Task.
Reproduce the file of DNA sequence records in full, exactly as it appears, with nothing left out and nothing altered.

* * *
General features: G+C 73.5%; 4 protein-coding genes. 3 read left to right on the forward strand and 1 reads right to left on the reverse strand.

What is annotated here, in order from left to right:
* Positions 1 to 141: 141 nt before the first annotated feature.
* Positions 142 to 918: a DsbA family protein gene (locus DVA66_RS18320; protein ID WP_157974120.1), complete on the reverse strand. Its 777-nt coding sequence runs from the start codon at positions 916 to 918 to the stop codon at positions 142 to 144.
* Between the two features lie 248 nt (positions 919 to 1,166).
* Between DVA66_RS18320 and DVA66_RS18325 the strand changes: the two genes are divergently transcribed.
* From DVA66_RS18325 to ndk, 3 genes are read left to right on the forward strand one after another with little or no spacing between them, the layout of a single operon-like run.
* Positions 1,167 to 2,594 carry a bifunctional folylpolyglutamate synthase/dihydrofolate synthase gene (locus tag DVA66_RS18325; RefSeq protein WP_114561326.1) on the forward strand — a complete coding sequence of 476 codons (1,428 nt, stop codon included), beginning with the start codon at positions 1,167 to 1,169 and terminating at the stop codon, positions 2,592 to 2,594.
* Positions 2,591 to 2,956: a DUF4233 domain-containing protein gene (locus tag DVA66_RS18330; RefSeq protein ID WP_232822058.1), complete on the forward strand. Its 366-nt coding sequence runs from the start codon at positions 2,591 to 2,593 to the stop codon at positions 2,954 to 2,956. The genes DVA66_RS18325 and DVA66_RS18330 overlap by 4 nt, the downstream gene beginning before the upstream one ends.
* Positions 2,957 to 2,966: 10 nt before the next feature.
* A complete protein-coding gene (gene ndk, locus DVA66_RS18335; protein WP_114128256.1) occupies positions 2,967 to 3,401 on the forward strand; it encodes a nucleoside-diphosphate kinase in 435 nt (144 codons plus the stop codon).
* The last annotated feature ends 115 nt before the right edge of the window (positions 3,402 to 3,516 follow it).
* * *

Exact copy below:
General features: G+C 73.5%; 4 protein-coding genes. 3 read left to right on the forward strand and 1 reads right to left on the reverse strand.

What is annotated here, in order from left to right:
* Positions 1 to 141: 141 nt before the first annotated feature.
* Positions 142 to 918: a DsbA family protein gene (locus DVA66_RS18320; protein ID WP_157974120.1), complete on the reverse strand. Its 777-nt coding sequence runs from the start codon at positions 916 to 918 to the stop codon at positions 142 to 144.
* Between the two features lie 248 nt (positions 919 to 1,166).
* Between DVA66_RS18320 and DVA66_RS18325 the strand changes: the two genes are divergently transcribed.
* From DVA66_RS18325 to ndk, 3 genes are read left to right on the forward strand one after another with little or no spacing between them, the layout of a single operon-like run.
* Positions 1,167 to 2,594 carry a bifunctional folylpolyglutamate synthase/dihydrofolate synthase gene (locus tag DVA66_RS18325; RefSeq protein WP_114561326.1) on the forward strand — a complete coding sequence of 476 codons (1,428 nt, stop codon included), beginning with the start codon at positions 1,167 to 1,169 and terminating at the stop codon, positions 2,592 to 2,594.
* Positions 2,591 to 2,956: a DUF4233 domain-containing protein gene (locus tag DVA66_RS18330; RefSeq protein ID WP_232822058.1), complete on the forward strand. Its 366-nt coding sequence runs from the start codon at positions 2,591 to 2,593 to the stop codon at positions 2,954 to 2,956. The genes DVA66_RS18325 and DVA66_RS18330 overlap by 4 nt, the downstream gene beginning before the upstream one ends.
* Positions 2,957 to 2,966: 10 nt before the next feature.
* A complete protein-coding gene (gene ndk, locus DVA66_RS18335; protein WP_114128256.1) occupies positions 2,967 to 3,401 on the forward strand; it encodes a nucleoside-diphosphate kinase in 435 nt (144 codons plus the stop codon).
* The last annotated feature ends 115 nt before the right edge of the window (positions 3,402 to 3,516 follow it).